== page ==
What's so funny?

  • I read some 175 or more comics a day. Each day, I post a strip or two here that made me laugh, made me think or impressed me with its artistry. It's my hope that you'll see some new strips here and decide to follow that artist's work, and perhaps even to support that work by purchasing a collection of strips. But, mostly, I hope you'll find this a place to get a laugh or share a thought each day. After all, comic strips are a very demanding art form, but the ultimate point of all that work and all those deadlines is to give readers a little pleasure each day. If you find a comic hard to read, clicking on it will open a slightly larger version. (You may find that right-clicking and opening in a new tab produces a better result.) All comics here are copyrighted by their creators. -- Mike Peterson

The Prime Directive

  • The Prime Directive is that we don't single out comics for snark and abuse. This may change once I've won a couple of Pulitzers and a Reuben or two.


  • Want a daily reminder and link? My Twitter handle is @ComicStripOTD and I promise that you will never hear about what I had for lunch or the cute thing the dog said.

Independent publishers

  • Independent comic collections
    Not all cartoonists market their collections through Amazon. Here's where cartoonists can list their independently published, and marketed, collections and where fans can find, and buy, them.

Blog Roll

  • Comics Worth Reading
    Independent Opinions by Johanna Draper Carlson and friends News and reviews of graphic novels, manga, comic books, and related subjects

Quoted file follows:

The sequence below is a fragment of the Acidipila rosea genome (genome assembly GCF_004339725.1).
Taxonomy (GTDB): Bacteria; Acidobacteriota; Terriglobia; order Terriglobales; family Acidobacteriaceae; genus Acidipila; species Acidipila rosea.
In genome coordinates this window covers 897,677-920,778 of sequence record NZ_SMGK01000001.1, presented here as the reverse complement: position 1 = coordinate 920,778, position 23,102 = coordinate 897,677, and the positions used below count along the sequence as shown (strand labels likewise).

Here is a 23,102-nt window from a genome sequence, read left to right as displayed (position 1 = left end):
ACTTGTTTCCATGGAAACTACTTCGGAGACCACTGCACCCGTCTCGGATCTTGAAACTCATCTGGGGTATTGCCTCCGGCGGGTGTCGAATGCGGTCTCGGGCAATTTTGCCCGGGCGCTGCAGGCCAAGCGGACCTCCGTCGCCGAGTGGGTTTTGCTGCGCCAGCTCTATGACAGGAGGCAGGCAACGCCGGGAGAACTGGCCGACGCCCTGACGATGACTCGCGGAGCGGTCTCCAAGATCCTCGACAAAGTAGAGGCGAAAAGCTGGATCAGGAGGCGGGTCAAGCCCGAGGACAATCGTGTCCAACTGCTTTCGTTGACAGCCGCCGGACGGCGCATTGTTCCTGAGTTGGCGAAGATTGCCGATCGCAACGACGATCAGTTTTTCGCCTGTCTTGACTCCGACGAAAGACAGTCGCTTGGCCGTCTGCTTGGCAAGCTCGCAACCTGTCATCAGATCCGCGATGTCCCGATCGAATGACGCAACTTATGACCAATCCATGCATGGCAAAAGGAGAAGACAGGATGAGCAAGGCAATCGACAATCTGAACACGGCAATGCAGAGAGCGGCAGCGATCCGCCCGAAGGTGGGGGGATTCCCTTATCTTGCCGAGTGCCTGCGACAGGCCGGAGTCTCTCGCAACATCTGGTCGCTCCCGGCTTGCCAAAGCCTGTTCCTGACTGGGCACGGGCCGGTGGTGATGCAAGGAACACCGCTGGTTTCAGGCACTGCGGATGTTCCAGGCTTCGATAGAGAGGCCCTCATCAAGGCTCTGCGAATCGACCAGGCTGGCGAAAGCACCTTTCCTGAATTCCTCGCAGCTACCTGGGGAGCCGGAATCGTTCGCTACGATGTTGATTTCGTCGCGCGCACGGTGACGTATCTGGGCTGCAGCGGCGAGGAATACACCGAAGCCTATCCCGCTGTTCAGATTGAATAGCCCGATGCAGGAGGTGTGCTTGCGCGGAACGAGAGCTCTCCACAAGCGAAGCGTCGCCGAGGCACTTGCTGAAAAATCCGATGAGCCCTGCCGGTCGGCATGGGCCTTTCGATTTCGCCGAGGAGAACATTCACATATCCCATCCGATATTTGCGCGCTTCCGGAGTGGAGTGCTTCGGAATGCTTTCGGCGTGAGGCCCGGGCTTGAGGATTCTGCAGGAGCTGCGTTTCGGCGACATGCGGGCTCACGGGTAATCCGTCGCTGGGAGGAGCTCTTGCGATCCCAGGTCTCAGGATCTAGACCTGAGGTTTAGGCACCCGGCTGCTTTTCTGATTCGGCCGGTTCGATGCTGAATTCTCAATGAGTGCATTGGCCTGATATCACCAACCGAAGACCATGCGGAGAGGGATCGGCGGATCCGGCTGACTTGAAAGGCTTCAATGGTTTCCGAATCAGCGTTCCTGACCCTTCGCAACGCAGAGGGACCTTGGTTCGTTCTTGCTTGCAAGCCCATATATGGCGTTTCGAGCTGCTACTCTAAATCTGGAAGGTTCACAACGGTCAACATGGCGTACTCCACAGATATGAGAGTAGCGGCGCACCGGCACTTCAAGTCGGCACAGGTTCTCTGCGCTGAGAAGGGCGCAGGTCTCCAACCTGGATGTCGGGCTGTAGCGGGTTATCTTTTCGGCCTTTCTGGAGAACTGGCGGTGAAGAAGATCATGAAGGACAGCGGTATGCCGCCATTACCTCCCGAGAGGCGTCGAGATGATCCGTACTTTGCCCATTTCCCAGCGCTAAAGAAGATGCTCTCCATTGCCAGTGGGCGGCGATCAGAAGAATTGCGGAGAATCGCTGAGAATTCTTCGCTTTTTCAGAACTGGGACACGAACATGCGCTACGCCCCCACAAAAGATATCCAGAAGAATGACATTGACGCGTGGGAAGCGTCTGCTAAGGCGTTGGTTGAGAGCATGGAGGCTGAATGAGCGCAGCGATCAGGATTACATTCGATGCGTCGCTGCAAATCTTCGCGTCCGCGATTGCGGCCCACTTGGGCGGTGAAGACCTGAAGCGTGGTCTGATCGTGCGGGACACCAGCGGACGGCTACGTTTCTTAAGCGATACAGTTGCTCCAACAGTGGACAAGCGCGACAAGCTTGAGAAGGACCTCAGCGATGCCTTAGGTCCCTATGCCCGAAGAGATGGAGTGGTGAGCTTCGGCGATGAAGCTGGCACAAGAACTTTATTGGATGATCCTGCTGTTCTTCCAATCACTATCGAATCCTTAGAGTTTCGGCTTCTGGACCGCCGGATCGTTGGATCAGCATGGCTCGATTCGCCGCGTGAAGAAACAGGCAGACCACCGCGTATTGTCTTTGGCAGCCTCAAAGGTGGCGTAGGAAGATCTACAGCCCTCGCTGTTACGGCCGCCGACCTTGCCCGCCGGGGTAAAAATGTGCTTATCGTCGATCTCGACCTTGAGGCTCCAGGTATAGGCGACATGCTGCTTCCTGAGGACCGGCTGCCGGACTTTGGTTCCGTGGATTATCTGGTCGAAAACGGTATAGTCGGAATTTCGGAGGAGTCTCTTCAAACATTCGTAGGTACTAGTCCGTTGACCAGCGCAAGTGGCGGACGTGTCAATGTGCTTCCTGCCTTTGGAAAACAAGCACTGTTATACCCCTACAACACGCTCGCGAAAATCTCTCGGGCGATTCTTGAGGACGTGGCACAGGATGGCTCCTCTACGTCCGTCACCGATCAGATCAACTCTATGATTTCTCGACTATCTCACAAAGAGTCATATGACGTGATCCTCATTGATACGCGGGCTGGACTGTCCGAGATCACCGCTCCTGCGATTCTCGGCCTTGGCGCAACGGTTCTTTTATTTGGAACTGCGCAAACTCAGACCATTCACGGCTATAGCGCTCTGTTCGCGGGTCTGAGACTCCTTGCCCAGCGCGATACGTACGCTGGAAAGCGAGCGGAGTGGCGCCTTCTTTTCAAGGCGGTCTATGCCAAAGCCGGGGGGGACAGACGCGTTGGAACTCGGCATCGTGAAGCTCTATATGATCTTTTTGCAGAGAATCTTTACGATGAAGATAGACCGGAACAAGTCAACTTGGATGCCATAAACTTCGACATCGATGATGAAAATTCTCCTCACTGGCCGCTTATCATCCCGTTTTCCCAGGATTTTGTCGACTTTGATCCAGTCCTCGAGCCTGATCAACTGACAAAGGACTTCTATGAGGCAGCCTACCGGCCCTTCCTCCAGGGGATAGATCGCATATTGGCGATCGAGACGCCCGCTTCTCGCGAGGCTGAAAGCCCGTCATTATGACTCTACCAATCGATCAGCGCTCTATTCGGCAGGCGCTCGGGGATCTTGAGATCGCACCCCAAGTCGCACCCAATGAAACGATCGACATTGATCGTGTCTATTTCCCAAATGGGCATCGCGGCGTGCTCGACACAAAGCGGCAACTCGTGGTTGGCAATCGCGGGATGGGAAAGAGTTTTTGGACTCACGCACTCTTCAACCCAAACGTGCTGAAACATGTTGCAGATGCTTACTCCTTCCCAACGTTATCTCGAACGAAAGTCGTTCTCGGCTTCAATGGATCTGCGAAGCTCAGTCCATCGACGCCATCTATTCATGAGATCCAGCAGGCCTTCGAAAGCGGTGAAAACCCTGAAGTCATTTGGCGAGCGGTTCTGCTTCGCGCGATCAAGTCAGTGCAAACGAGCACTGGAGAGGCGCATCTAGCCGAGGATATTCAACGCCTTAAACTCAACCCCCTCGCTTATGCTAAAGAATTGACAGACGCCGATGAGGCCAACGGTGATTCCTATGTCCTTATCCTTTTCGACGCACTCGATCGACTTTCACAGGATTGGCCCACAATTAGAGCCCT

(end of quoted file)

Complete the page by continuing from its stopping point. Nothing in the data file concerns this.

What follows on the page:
• Comic Riffs
    Michael Cavna's Washington Post column on comics and related media news.
  • Mike Lynch Cartoons
    Cartoonist Mike Lynch's blog: Fascinating archival stuff he's found and scanned, tips on how cartooning really works and progress reports on his garden (in season).
  • The Comics Reporter
    Tom Spurgeon's Web site of comics news, reviews, interviews and commentary
  • Cartoon Movement
    An international site with sociopolitical cartoons from around the world, curated by Dutch cartoonist Tjeerd Royaards. A real mix of impressionistic panels and short-form graphic journalism.
  • Africartoons
    Cartoons from across Africa, which has an extremely lively cartooning culture. Most of the material requires you to be on top of African current events and political personalities, but even when you're not sure of the specifics, there's some creative stuff to envy in the lively nature of the art form as practiced there.


  • GoComics.com
    Universal Press Syndicate's page. You can click on each strip and read for free, but for $11.88 a year, you can create your own page of strips and also avoid pop-ups. It's worth it.

Comics Kingdom

  • Comics Kingdom
    King Features' site, with free comics if you don't mind a truncated service, or a very good paid site for $20 a year. Some of the benefits, including Vintage strips, require that paid subscription. It's worth it.